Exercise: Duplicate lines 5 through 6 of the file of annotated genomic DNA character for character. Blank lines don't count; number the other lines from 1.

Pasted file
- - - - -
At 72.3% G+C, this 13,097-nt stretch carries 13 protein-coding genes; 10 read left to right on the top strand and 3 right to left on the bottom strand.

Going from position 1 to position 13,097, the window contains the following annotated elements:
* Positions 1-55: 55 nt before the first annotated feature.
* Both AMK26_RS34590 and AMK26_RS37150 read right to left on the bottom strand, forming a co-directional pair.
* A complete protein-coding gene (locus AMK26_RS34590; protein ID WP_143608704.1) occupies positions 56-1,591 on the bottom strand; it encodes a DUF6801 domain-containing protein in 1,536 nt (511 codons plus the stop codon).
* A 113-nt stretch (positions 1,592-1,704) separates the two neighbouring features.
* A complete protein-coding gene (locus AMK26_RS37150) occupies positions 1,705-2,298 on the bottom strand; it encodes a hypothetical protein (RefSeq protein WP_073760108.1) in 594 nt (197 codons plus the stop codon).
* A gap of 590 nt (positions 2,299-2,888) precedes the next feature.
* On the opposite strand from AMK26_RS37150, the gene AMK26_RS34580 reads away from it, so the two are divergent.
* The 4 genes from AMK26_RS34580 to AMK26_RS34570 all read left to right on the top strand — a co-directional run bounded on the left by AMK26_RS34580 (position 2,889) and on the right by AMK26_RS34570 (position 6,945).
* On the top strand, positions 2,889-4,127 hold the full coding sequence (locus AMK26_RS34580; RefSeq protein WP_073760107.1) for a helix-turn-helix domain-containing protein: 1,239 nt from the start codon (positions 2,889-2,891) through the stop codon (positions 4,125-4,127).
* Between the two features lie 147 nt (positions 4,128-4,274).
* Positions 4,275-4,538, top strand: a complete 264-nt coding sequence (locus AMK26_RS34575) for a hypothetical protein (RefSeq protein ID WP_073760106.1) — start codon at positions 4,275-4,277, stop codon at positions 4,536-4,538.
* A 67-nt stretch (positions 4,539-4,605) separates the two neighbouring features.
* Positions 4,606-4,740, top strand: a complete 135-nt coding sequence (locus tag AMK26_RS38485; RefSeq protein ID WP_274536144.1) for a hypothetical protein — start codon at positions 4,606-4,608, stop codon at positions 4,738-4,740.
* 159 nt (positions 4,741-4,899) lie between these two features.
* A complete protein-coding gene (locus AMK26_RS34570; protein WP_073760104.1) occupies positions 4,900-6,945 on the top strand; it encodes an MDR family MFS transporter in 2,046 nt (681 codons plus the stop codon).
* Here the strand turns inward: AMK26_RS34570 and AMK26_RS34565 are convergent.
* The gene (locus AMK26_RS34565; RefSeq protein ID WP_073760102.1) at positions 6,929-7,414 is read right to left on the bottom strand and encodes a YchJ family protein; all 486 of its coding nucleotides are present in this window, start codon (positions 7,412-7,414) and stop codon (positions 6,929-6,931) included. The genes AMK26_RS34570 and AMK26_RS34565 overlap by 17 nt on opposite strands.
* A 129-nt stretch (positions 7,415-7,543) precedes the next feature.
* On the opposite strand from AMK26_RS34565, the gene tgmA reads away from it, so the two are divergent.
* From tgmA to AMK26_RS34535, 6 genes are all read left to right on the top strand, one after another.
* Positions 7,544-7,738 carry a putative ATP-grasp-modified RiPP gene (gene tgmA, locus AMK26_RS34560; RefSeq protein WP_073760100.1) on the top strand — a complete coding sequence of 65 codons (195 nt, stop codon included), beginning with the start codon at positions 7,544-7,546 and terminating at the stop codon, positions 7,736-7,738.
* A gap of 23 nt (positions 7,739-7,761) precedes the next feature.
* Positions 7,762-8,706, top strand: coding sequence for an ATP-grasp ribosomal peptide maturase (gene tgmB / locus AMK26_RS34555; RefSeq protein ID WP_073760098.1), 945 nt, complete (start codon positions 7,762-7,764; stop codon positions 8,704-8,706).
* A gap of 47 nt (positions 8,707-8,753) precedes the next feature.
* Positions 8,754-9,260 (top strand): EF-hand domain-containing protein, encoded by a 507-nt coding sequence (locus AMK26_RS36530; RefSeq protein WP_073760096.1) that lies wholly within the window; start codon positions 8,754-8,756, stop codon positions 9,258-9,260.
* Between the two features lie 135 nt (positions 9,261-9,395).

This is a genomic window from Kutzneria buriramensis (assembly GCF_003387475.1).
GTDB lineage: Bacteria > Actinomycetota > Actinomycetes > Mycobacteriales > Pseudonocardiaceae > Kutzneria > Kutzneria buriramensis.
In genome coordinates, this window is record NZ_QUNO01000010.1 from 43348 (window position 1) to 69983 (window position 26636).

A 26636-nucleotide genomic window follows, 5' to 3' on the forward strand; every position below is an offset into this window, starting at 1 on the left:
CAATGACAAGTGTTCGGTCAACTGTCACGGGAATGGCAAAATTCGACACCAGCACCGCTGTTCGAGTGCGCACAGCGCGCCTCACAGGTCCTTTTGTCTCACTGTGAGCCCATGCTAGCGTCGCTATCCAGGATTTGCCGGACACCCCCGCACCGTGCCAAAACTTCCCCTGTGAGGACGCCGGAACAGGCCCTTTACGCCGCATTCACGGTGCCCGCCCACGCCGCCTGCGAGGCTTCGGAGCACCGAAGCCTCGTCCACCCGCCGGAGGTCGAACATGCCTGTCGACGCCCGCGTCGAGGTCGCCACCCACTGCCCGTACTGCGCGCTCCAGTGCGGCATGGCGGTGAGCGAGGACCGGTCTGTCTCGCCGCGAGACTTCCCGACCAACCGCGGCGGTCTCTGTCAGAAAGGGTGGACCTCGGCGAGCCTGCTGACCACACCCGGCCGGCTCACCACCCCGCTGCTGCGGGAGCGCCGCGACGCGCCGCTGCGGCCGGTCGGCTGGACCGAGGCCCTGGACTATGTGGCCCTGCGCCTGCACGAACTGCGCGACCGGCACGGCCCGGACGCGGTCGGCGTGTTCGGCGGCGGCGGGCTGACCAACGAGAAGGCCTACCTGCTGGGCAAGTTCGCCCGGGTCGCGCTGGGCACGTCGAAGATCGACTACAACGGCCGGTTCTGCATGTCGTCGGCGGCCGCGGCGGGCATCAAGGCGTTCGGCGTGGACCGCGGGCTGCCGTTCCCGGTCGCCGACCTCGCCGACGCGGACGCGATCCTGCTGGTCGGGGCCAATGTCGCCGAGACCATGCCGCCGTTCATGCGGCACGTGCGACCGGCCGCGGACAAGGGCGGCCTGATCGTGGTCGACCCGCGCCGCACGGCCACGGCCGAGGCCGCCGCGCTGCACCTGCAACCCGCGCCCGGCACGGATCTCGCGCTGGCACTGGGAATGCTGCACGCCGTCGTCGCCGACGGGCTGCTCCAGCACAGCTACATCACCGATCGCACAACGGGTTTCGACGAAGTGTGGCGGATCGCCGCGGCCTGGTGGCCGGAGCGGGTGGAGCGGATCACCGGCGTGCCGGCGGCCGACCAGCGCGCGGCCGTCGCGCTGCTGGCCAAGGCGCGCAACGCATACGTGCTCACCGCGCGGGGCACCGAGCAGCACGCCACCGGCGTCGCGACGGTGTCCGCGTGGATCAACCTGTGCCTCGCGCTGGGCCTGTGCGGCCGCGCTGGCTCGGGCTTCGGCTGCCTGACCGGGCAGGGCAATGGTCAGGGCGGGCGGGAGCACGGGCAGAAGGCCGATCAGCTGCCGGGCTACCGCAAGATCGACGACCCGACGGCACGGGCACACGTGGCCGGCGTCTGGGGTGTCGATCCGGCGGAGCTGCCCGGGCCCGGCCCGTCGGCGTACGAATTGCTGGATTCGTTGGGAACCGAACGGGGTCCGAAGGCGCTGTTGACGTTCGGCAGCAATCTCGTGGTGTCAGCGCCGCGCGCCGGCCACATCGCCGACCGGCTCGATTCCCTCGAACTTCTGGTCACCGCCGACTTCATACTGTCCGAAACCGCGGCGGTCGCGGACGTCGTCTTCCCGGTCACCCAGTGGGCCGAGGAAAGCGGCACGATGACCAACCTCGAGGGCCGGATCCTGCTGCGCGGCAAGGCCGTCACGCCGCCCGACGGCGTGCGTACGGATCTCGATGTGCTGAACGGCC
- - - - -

* A complete protein-coding gene (locus AMK26_RS34590; protein ID WP_143608704.1) occupies positions 56-1,591 on the bottom strand; it encodes a DUF6801 domain-containing protein in 1,536 nt (511 codons plus the stop codon).
* A 113-nt stretch (positions 1,592-1,704) separates the two neighbouring features.